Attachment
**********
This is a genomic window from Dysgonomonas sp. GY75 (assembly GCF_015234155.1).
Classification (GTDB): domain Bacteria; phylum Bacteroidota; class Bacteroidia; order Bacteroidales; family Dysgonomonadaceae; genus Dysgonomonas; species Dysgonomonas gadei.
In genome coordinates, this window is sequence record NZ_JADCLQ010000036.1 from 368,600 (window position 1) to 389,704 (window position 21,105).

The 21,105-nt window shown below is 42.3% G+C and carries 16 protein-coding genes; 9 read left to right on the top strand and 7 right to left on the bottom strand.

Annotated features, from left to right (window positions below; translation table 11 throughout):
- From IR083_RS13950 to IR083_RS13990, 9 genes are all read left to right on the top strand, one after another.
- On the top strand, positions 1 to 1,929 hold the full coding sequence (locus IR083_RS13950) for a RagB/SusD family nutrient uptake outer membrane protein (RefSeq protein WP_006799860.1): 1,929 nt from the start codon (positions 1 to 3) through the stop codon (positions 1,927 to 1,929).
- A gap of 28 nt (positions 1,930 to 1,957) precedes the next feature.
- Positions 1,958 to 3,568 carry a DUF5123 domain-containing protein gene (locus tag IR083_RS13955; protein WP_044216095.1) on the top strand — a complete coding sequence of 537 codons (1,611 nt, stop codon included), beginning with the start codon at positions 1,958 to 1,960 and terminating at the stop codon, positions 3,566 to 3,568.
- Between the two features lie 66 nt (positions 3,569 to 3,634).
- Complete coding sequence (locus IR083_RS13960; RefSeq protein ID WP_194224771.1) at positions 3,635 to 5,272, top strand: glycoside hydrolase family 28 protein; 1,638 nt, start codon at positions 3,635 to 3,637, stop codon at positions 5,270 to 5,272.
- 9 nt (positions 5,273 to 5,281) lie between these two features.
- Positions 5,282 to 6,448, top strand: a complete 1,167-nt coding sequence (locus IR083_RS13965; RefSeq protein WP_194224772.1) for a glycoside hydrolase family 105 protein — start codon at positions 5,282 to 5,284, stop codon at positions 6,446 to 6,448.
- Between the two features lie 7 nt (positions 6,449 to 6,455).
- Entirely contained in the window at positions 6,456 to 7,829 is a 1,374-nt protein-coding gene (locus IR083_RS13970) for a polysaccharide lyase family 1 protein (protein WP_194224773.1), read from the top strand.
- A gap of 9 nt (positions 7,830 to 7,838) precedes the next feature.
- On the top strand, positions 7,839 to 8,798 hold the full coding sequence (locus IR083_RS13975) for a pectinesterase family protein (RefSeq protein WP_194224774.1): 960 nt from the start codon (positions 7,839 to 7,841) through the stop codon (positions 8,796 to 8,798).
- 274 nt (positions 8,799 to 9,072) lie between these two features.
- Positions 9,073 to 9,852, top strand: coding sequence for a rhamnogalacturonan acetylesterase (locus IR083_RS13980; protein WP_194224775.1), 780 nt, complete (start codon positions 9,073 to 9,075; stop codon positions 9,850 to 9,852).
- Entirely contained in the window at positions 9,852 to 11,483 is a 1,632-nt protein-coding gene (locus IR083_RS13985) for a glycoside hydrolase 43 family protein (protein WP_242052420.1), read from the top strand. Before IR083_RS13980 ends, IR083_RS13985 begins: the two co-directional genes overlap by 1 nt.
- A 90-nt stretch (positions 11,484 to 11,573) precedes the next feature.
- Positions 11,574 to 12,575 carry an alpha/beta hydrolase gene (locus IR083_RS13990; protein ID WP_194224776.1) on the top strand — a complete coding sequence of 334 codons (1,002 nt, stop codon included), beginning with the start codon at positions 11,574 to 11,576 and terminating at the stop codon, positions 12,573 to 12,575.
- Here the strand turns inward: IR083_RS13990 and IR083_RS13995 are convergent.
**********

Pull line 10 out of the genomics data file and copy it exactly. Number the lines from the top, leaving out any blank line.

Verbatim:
- Between the two features lie 66 nt (positions 3,569 to 3,634).